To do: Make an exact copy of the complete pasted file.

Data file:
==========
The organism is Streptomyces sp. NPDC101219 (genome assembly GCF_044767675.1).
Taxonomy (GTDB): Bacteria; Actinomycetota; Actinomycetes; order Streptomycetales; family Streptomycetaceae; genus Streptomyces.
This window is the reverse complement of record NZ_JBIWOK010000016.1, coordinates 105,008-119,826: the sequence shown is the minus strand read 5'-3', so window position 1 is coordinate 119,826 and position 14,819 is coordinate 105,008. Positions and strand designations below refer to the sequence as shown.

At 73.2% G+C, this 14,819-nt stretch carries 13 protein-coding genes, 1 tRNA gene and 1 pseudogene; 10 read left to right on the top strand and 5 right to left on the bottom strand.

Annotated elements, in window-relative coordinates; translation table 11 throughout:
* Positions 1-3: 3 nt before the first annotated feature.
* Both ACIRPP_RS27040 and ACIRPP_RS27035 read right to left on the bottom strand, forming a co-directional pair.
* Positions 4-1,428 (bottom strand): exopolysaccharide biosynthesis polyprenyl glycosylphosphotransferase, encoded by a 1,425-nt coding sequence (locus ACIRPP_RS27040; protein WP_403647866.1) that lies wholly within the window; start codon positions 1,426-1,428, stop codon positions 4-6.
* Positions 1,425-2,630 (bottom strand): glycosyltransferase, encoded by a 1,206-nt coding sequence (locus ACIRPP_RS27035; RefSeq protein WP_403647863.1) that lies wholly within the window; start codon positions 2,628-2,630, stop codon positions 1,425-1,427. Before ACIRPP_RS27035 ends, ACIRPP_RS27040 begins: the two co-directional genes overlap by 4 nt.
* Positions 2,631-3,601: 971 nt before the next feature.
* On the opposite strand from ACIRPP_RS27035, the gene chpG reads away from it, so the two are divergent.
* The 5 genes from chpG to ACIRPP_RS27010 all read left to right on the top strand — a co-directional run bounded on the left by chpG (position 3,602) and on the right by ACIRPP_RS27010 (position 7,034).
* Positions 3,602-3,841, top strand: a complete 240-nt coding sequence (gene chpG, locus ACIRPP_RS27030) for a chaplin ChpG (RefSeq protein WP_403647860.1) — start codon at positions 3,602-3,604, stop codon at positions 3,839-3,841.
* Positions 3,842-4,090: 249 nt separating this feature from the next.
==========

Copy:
The organism is Streptomyces sp. NPDC101219 (genome assembly GCF_044767675.1).
Taxonomy (GTDB): Bacteria; Actinomycetota; Actinomycetes; order Streptomycetales; family Streptomycetaceae; genus Streptomyces.
This window is the reverse complement of record NZ_JBIWOK010000016.1, coordinates 105,008-119,826: the sequence shown is the minus strand read 5'-3', so window position 1 is coordinate 119,826 and position 14,819 is coordinate 105,008. Positions and strand designations below refer to the sequence as shown.

At 73.2% G+C, this 14,819-nt stretch carries 13 protein-coding genes, 1 tRNA gene and 1 pseudogene; 10 read left to right on the top strand and 5 right to left on the bottom strand.

Annotated elements, in window-relative coordinates; translation table 11 throughout:
* Positions 1-3: 3 nt before the first annotated feature.
* Both ACIRPP_RS27040 and ACIRPP_RS27035 read right to left on the bottom strand, forming a co-directional pair.
* Positions 4-1,428 (bottom strand): exopolysaccharide biosynthesis polyprenyl glycosylphosphotransferase, encoded by a 1,425-nt coding sequence (locus ACIRPP_RS27040; protein WP_403647866.1) that lies wholly within the window; start codon positions 1,426-1,428, stop codon positions 4-6.
* Positions 1,425-2,630 (bottom strand): glycosyltransferase, encoded by a 1,206-nt coding sequence (locus ACIRPP_RS27035; RefSeq protein WP_403647863.1) that lies wholly within the window; start codon positions 2,628-2,630, stop codon positions 1,425-1,427. Before ACIRPP_RS27035 ends, ACIRPP_RS27040 begins: the two co-directional genes overlap by 4 nt.
* Positions 2,631-3,601: 971 nt before the next feature.
* On the opposite strand from ACIRPP_RS27035, the gene chpG reads away from it, so the two are divergent.
* The 5 genes from chpG to ACIRPP_RS27010 all read left to right on the top strand — a co-directional run bounded on the left by chpG (position 3,602) and on the right by ACIRPP_RS27010 (position 7,034).
* Positions 3,602-3,841, top strand: a complete 240-nt coding sequence (gene chpG, locus ACIRPP_RS27030) for a chaplin ChpG (RefSeq protein WP_403647860.1) — start codon at positions 3,602-3,604, stop codon at positions 3,839-3,841.
* Positions 3,842-4,090: 249 nt separating this feature from the next.